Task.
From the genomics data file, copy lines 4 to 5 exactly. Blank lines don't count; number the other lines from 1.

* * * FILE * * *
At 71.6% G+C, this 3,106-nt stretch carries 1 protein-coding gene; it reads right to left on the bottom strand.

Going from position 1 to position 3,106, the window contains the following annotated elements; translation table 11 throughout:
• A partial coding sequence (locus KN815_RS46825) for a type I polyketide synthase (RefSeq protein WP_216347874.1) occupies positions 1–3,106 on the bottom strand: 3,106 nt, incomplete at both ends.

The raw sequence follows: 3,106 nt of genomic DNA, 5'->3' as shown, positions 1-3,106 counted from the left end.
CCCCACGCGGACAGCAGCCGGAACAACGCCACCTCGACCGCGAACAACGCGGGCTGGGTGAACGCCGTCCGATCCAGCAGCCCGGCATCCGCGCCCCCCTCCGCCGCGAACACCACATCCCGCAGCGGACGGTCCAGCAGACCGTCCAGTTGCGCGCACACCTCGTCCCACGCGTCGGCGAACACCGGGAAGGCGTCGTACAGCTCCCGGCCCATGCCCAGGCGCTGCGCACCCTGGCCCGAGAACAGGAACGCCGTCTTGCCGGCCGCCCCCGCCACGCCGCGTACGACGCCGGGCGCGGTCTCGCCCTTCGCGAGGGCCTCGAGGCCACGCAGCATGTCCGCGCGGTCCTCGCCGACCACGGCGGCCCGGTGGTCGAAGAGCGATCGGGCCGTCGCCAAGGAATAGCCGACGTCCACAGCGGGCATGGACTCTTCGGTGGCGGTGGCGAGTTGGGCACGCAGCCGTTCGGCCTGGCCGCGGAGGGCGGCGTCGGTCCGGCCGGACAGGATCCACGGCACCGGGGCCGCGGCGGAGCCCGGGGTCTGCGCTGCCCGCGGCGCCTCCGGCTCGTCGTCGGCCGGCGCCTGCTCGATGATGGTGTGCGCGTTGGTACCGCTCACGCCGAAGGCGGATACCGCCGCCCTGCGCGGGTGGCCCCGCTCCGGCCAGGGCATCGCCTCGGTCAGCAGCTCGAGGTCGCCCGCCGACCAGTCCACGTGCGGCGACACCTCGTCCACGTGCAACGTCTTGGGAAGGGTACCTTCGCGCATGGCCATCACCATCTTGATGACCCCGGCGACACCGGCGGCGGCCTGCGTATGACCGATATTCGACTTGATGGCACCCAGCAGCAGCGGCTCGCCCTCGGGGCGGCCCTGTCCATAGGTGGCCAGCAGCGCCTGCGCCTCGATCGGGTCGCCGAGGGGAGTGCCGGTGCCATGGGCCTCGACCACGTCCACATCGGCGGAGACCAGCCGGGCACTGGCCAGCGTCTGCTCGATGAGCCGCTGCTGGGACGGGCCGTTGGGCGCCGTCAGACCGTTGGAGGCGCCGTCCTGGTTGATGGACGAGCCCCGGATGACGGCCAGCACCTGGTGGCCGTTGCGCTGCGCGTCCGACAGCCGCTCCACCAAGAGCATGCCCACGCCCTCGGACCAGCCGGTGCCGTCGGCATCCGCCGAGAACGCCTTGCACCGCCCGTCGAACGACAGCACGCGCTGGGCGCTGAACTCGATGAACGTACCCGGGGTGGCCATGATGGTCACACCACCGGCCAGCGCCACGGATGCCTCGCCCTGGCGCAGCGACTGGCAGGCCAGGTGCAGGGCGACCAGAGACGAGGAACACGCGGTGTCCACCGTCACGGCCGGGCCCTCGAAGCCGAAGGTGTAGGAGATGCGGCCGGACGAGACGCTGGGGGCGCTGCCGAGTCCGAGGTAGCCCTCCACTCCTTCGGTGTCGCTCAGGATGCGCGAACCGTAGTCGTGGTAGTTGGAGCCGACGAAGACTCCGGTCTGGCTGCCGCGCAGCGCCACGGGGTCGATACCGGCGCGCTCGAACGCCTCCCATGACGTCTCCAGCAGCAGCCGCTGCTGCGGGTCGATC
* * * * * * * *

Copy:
The raw sequence follows: 3,106 nt of genomic DNA, 5'->3' as shown, positions 1-3,106 counted from the left end.
CCCCACGCGGACAGCAGCCGGAACAACGCCACCTCGACCGCGAACAACGCGGGCTGGGTGAACGCCGTCCGATCCAGCAGCCCGGCATCCGCGCCCCCCTCCGCCGCGAACACCACATCCCGCAGCGGACGGTCCAGCAGACCGTCCAGTTGCGCGCACACCTCGTCCCACGCGTCGGCGAACACCGGGAAGGCGTCGTACAGCTCCCGGCCCATGCCCAGGCGCTGCGCACCCTGGCCCGAGAACAGGAACGCCGTCTTGCCGGCCGCCCCCGCCACGCCGCGTACGACGCCGGGCGCGGTCTCGCCCTTCGCGAGGGCCTCGAGGCCACGCAGCATGTCCGCGCGGTCCTCGCCGACCACGGCGGCCCGGTGGTCGAAGAGCGATCGGGCCGTCGCCAAGGAATAGCCGACGTCCACAGCGGGCATGGACTCTTCGGTGGCGGTGGCGAGTTGGGCACGCAGCCGTTCGGCCTGGCCGCGGAGGGCGGCGTCGGTCCGGCCGGACAGGATCCACGGCACCGGGGCCGCGGCGGAGCCCGGGGTCTGCGCTGCCCGCGGCGCCTCCGGCTCGTCGTCGGCCGGCGCCTGCTCGATGATGGTGTGCGCGTTGGTACCGCTCACGCCGAAGGCGGATACCGCCGCCCTGCGCGGGTGGCCCCGCTCCGGCCAGGGCATCGCCTCGGTCAGCAGCTCGAGGTCGCCCGCCGACCAGTCCACGTGCGGCGACACCTCGTCCACGTGCAACGTCTTGGGAAGGGTACCTTCGCGCATGGCCATCACCATCTTGATGACCCCGGCGACACCGGCGGCGGCCTGCGTATGACCGATATTCGACTTGATGGCACCCAGCAGCAGCGGCTCGCCCTCGGGGCGGCCCTGTCCATAGGTGGCCAGCAGCGCCTGCGCCTCGATCGGGTCGCCGAGGGGAGTGCCGGTGCCATGGGCCTCGACCACGTCCACATCGGCGGAGACCAGCCGGGCACTGGCCAGCGTCTGCTCGATGAGCCGCTGCTGGGACGGGCCGTTGGGCGCCGTCAGACCGTTGGAGGCGCCGTCCTGGTTGATGGACGAGCCCCGGATGACGGCCAGCACCTGGTGGCCGTTGCGCTGCGCGTCCGACAGCCGCTCCACCAAGAGCATGCCCACGCCCTCGGACCAGCCGGTGCCGTCGGCATCCGCCGAGAACGCCTTGCACCGCCCGTCGAACGACAGCACGCGCTGGGCGCTGAACTCGATGAACGTACCCGGGGTGGCCATGATGGTCACACCACCGGCCAGCGCCACGGATGCCTCGCCCTGGCGCAGCGACTGGCAGGCCAGGTGCAGGGCGACCAGAGACGAGGAACACGCGGTGTCCACCGTCACGGCCGGGCCCTCGAAGCCGAAGGTGTAGGAGATGCGGCCGGACGAGACGCTGGGGGCGCTGCCGAGTCCGAGGTAGCCCTCCACTCCTTCGGTGTCGCTCAGGATGCGCGAACCGTAGTCGTGGTAGTTGGAGCCGACGAAGACTCCGGTCTGGCTGCCGCGCAGCGCCACGGGGTCGATACCGGCGCGCTCGAACGCCTCCCATGACGTCTCCAGCAGCAGCCGCTGCTGCGGGTCGATC